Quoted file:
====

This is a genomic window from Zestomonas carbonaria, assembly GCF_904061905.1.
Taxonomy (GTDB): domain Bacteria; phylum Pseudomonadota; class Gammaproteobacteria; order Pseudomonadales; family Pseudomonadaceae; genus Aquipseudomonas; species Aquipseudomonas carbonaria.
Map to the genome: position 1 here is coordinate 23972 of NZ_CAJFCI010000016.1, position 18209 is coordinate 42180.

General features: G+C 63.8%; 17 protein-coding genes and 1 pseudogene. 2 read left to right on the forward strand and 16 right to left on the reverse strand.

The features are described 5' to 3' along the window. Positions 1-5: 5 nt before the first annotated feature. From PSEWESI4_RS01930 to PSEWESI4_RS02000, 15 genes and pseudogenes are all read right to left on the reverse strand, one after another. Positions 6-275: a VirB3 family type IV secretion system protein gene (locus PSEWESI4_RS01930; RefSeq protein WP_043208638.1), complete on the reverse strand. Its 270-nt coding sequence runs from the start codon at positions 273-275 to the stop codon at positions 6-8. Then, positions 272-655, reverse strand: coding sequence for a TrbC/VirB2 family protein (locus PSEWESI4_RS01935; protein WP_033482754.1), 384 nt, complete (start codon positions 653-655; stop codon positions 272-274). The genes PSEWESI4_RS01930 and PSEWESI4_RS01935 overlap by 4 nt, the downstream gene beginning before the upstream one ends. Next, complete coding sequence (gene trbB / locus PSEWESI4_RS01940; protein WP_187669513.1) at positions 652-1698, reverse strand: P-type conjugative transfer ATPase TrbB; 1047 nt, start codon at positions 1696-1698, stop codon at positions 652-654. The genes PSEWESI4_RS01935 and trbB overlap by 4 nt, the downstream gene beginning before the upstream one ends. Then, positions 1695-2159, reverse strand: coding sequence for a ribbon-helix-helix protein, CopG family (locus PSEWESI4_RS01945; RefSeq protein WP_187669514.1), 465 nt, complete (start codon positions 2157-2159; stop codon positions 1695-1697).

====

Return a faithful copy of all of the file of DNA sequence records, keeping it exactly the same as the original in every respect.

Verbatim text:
This is a genomic window from Zestomonas carbonaria, assembly GCF_904061905.1.
Taxonomy (GTDB): domain Bacteria; phylum Pseudomonadota; class Gammaproteobacteria; order Pseudomonadales; family Pseudomonadaceae; genus Aquipseudomonas; species Aquipseudomonas carbonaria.
Map to the genome: position 1 here is coordinate 23972 of NZ_CAJFCI010000016.1, position 18209 is coordinate 42180.

General features: G+C 63.8%; 17 protein-coding genes and 1 pseudogene. 2 read left to right on the forward strand and 16 right to left on the reverse strand.

The features are described 5' to 3' along the window. Positions 1-5: 5 nt before the first annotated feature. From PSEWESI4_RS01930 to PSEWESI4_RS02000, 15 genes and pseudogenes are all read right to left on the reverse strand, one after another. Positions 6-275: a VirB3 family type IV secretion system protein gene (locus PSEWESI4_RS01930; RefSeq protein WP_043208638.1), complete on the reverse strand. Its 270-nt coding sequence runs from the start codon at positions 273-275 to the stop codon at positions 6-8. Then, positions 272-655, reverse strand: coding sequence for a TrbC/VirB2 family protein (locus PSEWESI4_RS01935; protein WP_033482754.1), 384 nt, complete (start codon positions 653-655; stop codon positions 272-274). The genes PSEWESI4_RS01930 and PSEWESI4_RS01935 overlap by 4 nt, the downstream gene beginning before the upstream one ends. Next, complete coding sequence (gene trbB / locus PSEWESI4_RS01940; protein WP_187669513.1) at positions 652-1698, reverse strand: P-type conjugative transfer ATPase TrbB; 1047 nt, start codon at positions 1696-1698, stop codon at positions 652-654. The genes PSEWESI4_RS01935 and trbB overlap by 4 nt, the downstream gene beginning before the upstream one ends. Then, positions 1695-2159, reverse strand: coding sequence for a ribbon-helix-helix protein, CopG family (locus PSEWESI4_RS01945; RefSeq protein WP_187669514.1), 465 nt, complete (start codon positions 2157-2159; stop codon positions 1695-1697).